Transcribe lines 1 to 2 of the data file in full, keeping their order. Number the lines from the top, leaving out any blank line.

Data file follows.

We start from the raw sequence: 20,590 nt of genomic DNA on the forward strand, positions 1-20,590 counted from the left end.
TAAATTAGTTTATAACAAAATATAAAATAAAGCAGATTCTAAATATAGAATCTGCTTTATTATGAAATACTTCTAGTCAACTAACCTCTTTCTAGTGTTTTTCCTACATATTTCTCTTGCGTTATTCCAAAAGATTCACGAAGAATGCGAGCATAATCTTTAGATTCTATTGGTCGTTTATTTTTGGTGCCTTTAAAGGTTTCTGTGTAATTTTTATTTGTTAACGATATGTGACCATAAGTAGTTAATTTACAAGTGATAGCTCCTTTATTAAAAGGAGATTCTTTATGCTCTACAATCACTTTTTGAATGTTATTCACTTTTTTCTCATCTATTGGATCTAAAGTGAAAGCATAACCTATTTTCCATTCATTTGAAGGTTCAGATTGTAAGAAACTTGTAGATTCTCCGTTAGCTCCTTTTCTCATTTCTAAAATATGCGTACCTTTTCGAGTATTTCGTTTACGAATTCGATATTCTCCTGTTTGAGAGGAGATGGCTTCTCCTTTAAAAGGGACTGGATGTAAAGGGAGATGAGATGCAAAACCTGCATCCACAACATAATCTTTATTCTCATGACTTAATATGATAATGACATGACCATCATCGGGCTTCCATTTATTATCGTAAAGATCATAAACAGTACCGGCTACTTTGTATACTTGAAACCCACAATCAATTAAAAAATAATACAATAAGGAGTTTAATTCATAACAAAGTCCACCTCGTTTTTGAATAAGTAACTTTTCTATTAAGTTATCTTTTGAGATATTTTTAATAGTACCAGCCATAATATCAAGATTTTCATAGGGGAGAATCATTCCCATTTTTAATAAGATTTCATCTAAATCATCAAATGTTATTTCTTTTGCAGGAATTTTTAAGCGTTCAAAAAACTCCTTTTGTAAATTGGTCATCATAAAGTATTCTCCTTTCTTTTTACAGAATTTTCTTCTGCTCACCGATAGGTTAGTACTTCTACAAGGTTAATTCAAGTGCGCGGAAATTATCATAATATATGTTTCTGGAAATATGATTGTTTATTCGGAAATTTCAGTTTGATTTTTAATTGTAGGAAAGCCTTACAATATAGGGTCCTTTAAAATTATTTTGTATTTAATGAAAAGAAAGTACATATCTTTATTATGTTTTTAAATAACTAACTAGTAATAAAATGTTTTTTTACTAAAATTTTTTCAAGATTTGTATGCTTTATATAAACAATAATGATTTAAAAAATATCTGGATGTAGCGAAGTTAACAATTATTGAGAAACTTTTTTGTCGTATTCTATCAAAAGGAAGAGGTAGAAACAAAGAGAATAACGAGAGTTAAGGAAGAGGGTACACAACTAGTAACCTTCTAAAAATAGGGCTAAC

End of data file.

We start from the raw sequence: 20,590 nt of genomic DNA on the forward strand, positions 1-20,590 counted from the left end.
TAAATTAGTTTATAACAAAATATAAAATAAAGCAGATTCTAAATATAGAATCTGCTTTATTATGAAATACTTCTAGTCAACTAACCTCTTTCTAGTGTTTTTCCTACATATTTCTCTTGCGTTATTCCAAAAGATTCACGAAGAATGCGAGCATAATCTTTAGATTCTATTGGTCGTTTATTTTTGGTGCCTTTAAAGGTTTCTGTGTAATTTTTATTTGTTAACGATATGTGACCATAAGTAGTTAATTTACAAGTGATAGCTCCTTTATTAAAAGGAGATTCTTTATGCTCTACAATCACTTTTTGAATGTTATTCACTTTTTTCTCATCTATTGGATCTAAAGTGAAAGCATAACCTATTTTCCATTCATTTGAAGGTTCAGATTGTAAGAAACTTGTAGATTCTCCGTTAGCTCCTTTTCTCATTTCTAAAATATGCGTACCTTTTCGAGTATTTCGTTTACGAATTCGATATTCTCCTGTTTGAGAGGAGATGGCTTCTCCTTTAAAAGGGACTGGATGTAAAGGGAGATGAGATGCAAAACCTGCATCCACAACATAATCTTTATTCTCATGACTTAATATGATAATGACATGACCATCATCGGGCTTCCATTTATTATCGTAAAGATCATAAACAGTACCGGCTACTTTGTATACTTGAAACCCACAATCAATTAAAAAATAATACAATAAGGAGTTTAATTCATAACAAAGTCCACCTCGTTTTTGAATAAGTAACTTTTCTATTAAGTTATCTTTTGAGATATTTTTAATAGTACCAGCCATAATATCAAGATTTTCATAGGGGAGAATCATTCCCATTTTTAATAAGATTTCATCTAAATCATCAAATGTTATTTCTTTTGCAGGAATTTTTAAGCGTTCAAAAAACTCCTTTTGTAAATTGGTCATCATAAAGTATTCTCCTTTCTTTTTACAGAATTTTCTTCTGCTCACCGATAGGTTAGTACTTCTACAAGGTTAATTCAAGTGCGCGGAAATTATCATAATATATGTTTCTGGAAATATGATTGTTTATTCGGAAATTTCAGTTTGATTTTTAATTGTAGGAAAGCCTTACAATATAGGGTCCTTTAAAATTATTTTGTATTTAATGAAAAGAAAGTACATATCTTTATTATGTTTTTAAATAACTAACTAGTAATAAAATGTTTTTTTACTAAAATTTTTTCAAGATTTGTATGCTTTATATAAACAATAATGATTTAAAAAATATCTGGATGTAGCGAAGTTAACAATTATTGAGAAACTTTTTTGTCGTATTCTATCAAAAGGAAGAGGTAGAAACAAAGAGAATAACGAGAGTTAAGGAAGAGGGTACACAACTAGTAACCTTCTAAAAATAGGGCTAAC